Respiration is another way to lose body heat, so if you're not wearing a balaclava, fold a bandana into a triangle and tie it to fit over your nose and mouth—just like the robbers in the old Westerns. This can make the difference between a comfortable ride and a miserable one. Just remember, don't go into a bank like this.
I recommend cycling gloves for a couple of reasons. Most cycling gloves are cushioned on the palms, providing proper circulation in the various hand positions on your handlebars. Gloves also protect your hands from road rash if you fall. In the winter months, full fingered gloves are a good idea or cycling mittens for more extreme conditions.
Since the feet are pedaling circles and churning through the cold air more than the rest of your body, they need to be protected from the cold. Like the head, body heat is lost to a large degree through the feet. For cold-weather riding, use a heavier thermal cycling sock that wicks moisture and retains heat; choose socks made from synthetic fabrics.
Cycling booties slipped over your shoes are great in cold weather. The booties are designed to accommodate your pedal cleats, and insulate your foot and ankle as well. For days that aren't cold enough for booties, wear toe covers. Toe covers accomplish the same thing that a windbreaker does for your chest: they keep the cold air from penetrating your foot.
If you're on a ride without booties or covers and your feet get cold, get plastic bags from a convenience or grocery store and slip them over your feet (inside your shoes). While you're at it, you might as well ask for a hot cup of coffee—the hot coffee will help heat up your core from the inside.
Another rule of thumb is to keep knees covered anytime the weather is below 50 degrees. This helps keep them warm and protected from the cold air, thus keeping them properly lubricated and functioning. For semi-cold weather, short cycling tights are a good option; they come down just below the knee without covering the entire leg.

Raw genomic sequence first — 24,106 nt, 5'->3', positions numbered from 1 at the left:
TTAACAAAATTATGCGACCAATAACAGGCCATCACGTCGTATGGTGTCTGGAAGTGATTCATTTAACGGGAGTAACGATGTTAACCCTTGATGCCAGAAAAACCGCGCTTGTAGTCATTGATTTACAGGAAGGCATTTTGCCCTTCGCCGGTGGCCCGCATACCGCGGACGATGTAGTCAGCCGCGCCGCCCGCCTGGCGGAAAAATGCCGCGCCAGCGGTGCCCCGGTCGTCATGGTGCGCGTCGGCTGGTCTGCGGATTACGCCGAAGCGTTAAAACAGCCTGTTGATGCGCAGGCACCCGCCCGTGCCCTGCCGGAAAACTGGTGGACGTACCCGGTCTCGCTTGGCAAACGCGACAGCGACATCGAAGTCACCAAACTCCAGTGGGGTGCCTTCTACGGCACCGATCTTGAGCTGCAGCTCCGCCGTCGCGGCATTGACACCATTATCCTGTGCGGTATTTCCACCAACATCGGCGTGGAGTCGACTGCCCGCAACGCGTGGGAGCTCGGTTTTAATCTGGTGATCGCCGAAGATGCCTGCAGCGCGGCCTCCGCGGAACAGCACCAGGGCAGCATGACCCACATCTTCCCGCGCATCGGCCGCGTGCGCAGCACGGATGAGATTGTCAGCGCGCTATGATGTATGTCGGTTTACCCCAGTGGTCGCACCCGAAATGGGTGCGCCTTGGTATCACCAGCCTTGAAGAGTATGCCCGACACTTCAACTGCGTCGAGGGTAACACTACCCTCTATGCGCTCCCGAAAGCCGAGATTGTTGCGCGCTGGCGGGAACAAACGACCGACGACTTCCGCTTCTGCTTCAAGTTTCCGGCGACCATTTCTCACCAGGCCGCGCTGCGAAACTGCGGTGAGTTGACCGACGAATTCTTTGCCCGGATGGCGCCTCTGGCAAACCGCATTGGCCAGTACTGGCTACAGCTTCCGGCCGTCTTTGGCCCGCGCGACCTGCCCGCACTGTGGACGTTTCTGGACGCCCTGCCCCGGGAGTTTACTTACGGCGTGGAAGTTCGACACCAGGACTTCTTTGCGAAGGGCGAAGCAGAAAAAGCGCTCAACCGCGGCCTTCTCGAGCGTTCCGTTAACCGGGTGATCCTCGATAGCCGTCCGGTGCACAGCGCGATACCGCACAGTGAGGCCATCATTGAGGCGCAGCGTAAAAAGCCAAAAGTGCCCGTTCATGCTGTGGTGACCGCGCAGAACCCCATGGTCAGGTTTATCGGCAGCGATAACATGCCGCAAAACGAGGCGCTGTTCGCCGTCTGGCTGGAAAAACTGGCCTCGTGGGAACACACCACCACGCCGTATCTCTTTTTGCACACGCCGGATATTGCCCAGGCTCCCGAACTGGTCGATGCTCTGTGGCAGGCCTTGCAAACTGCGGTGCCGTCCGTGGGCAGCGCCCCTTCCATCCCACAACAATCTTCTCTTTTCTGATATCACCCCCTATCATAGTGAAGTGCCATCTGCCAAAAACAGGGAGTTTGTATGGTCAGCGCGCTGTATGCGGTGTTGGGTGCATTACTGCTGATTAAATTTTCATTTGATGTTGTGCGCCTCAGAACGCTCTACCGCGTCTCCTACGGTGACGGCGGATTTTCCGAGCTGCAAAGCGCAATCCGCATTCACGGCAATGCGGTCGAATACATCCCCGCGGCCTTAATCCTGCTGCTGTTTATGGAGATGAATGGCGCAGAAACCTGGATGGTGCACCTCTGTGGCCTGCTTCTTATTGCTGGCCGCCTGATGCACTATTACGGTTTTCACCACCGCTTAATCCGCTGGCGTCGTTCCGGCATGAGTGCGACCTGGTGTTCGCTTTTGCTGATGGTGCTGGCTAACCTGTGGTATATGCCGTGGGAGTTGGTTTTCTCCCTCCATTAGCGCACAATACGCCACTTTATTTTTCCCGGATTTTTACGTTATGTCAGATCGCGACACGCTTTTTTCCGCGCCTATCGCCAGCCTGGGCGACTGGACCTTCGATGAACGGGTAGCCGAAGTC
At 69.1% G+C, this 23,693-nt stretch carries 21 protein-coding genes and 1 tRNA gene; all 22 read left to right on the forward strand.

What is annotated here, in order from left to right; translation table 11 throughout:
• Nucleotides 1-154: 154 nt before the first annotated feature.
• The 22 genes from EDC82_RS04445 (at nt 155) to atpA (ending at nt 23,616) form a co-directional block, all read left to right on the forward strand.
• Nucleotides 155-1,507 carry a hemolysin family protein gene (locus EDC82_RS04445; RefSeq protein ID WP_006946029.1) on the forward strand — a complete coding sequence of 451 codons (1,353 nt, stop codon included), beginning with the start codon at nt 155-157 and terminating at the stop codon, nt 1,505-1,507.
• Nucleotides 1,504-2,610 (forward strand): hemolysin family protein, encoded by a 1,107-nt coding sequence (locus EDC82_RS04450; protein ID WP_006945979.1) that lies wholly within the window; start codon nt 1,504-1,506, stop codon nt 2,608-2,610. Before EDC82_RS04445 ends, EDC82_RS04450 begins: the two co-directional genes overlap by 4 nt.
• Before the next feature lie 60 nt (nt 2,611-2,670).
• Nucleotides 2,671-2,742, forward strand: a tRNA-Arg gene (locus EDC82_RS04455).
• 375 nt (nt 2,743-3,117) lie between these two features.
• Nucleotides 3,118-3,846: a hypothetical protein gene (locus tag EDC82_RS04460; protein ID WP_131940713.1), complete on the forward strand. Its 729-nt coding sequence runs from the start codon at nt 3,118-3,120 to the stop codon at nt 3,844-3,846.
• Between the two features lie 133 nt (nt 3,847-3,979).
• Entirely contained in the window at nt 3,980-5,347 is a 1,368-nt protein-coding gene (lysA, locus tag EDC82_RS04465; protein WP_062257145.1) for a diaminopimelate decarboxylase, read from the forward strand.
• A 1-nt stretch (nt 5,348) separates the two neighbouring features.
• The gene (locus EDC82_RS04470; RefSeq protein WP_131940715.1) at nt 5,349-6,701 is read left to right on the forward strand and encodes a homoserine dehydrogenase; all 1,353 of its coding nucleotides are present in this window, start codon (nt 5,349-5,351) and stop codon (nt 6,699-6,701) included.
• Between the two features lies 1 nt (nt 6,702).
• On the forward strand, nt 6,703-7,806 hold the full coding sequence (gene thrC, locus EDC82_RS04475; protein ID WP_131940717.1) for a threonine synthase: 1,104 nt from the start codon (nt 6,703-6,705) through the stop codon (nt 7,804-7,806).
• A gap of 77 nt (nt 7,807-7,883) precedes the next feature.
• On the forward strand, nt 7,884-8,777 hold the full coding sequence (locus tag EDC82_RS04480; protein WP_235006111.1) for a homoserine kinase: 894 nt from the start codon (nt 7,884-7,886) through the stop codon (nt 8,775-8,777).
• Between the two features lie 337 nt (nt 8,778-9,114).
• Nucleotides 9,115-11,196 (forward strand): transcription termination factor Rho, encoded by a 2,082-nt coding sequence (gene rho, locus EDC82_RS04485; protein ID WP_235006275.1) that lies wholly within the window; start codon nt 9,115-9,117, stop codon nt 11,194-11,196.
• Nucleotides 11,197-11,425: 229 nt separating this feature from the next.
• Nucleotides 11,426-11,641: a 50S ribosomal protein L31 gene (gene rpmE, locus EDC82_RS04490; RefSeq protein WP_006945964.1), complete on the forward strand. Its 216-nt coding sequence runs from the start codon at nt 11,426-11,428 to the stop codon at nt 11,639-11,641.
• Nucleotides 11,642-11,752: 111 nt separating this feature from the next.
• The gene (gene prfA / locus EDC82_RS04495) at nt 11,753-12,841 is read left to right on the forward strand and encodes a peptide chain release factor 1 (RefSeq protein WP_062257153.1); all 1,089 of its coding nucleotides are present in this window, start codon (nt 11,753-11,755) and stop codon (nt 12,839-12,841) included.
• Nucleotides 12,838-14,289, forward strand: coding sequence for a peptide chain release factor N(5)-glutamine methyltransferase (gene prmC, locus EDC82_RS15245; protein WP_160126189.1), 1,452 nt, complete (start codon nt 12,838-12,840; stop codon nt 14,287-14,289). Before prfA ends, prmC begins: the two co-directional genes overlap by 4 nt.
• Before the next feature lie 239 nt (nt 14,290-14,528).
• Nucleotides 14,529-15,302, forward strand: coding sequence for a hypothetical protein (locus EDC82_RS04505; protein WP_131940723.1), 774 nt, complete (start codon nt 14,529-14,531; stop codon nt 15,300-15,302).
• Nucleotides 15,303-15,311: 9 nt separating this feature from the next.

Cycling leg warmers are also very convenient as they are easy to zip on and off quickly as needed. For colder weather, full cycling tights range from lightweight to heavy and waterproof, or you can find insulated cycling pants.
Like cycling tights and pants, arm warmers can be used to keep arms warm in semi-cold conditions. Arm warmers can be quite useful for days that start out cold and warm up as the sun comes out. As the weather warms, the arm warmers can be rolled down or taken off and stored in your jersey pocket. Again, there are varying degrees of thickness and insulation of arm warmers.
On winter days that don't warm up, wear a long-sleeved jersey (either insulated or not depending on the cold) for your middle garment as described above.
Now that we've gone over the cold-weather apparel to protect the body, don't forget the basics: A proper helmet, good cycling shorts with chamois and proper cycling shoes.
Now, adequately armed with what it takes to stay warm in the cold, you're ready to hit the road year round. You'll love it and your fair-weather cycling buddies will be envious. So just get out there and ride. Don't let a cold day keep you inside, just prepare for the cold properly.